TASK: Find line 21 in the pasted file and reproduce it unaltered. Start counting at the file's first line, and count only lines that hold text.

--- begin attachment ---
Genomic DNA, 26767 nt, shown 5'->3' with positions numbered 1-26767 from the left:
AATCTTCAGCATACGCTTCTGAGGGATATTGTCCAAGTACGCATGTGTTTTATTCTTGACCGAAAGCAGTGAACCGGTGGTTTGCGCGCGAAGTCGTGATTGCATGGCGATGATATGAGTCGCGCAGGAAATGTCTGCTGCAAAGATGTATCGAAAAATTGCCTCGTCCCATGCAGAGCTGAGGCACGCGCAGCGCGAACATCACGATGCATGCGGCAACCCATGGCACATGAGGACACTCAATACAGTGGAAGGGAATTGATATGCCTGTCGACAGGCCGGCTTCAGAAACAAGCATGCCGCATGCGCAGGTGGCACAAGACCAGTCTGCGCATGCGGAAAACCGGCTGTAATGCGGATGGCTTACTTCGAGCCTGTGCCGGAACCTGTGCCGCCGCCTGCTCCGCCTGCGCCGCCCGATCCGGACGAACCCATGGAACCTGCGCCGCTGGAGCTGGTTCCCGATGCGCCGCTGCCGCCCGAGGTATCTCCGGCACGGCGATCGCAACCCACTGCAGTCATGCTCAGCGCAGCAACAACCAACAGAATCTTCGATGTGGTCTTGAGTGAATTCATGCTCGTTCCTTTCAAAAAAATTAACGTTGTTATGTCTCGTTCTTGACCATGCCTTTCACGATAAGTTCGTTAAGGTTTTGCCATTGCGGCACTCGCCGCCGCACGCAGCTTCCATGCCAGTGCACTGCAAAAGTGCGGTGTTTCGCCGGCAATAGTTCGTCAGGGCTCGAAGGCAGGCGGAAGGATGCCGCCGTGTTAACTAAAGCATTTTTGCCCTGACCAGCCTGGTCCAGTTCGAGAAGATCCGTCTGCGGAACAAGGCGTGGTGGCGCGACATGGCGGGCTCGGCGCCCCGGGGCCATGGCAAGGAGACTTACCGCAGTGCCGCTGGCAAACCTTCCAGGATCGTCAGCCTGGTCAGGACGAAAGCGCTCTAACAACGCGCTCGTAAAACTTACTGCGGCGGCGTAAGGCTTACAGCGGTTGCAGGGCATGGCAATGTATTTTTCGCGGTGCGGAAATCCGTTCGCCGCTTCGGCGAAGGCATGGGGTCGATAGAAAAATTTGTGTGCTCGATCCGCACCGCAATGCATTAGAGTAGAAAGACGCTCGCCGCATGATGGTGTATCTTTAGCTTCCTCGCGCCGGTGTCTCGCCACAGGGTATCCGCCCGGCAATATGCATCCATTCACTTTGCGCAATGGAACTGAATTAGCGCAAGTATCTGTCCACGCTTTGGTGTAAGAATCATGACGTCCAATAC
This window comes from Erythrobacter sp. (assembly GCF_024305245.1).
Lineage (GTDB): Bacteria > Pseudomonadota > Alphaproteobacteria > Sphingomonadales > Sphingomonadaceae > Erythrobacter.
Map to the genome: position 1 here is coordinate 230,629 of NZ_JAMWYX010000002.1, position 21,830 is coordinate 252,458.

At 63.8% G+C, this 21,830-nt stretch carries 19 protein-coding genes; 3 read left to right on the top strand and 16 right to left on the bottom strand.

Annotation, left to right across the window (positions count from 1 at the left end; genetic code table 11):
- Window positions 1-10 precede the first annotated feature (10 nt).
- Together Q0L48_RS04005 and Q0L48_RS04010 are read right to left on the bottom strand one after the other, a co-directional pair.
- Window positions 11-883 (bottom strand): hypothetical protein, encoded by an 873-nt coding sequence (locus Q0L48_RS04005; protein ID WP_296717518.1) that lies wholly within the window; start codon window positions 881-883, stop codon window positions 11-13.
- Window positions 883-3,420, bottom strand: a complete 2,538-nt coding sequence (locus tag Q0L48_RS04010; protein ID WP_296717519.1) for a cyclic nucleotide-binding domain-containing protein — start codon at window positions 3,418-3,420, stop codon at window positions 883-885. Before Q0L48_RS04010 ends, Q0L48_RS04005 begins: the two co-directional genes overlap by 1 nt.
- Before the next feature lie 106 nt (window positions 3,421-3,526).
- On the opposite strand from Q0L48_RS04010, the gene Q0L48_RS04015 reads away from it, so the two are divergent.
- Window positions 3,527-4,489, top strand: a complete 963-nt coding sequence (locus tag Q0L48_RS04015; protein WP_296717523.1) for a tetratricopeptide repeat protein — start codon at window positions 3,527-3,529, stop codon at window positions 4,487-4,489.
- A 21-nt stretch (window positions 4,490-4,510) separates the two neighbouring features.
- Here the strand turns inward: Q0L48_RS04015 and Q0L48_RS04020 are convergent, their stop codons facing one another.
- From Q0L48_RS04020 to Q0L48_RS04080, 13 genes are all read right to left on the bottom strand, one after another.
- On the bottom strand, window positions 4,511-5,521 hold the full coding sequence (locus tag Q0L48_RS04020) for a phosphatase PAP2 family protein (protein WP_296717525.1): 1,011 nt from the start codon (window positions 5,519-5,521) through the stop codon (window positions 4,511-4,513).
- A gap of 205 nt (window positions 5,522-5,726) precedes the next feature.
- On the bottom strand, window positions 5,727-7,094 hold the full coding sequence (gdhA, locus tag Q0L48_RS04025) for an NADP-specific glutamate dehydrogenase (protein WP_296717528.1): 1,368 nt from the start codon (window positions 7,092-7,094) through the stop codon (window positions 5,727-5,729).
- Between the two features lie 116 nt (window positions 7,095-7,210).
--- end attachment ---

- Between the two features lie 116 nt (window positions 7,095-7,210).